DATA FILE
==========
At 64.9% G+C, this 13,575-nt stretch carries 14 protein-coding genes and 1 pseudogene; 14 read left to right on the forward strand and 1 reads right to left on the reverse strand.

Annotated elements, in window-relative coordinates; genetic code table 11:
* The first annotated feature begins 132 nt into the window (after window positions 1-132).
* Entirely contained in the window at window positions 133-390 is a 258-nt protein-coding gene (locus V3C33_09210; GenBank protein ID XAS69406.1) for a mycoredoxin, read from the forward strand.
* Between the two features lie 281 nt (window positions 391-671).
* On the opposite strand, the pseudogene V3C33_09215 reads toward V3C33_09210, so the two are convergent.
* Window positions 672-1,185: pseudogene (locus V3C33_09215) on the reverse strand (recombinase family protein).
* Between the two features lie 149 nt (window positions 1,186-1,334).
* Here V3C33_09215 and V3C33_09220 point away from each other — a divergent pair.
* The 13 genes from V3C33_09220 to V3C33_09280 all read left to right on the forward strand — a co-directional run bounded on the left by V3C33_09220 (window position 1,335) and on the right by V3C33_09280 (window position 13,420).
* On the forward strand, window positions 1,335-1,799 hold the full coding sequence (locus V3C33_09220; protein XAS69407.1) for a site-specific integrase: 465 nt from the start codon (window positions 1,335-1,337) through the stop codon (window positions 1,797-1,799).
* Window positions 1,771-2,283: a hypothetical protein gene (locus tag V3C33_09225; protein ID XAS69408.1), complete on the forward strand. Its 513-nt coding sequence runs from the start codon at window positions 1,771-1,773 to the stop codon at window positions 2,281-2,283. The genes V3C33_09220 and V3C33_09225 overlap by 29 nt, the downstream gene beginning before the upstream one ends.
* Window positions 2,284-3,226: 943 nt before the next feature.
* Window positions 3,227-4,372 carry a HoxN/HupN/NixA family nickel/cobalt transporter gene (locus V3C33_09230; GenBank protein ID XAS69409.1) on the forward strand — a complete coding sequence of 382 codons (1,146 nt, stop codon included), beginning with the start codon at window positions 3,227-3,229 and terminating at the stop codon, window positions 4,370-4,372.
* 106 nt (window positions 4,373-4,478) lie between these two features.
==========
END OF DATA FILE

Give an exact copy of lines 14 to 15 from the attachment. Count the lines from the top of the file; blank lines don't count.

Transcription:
* Window positions 3,227-4,372 carry a HoxN/HupN/NixA family nickel/cobalt transporter gene (locus V3C33_09230; GenBank protein ID XAS69409.1) on the forward strand — a complete coding sequence of 382 codons (1,146 nt, stop codon included), beginning with the start codon at window positions 3,227-3,229 and terminating at the stop codon, window positions 4,370-4,372.
* 106 nt (window positions 4,373-4,478) lie between these two features.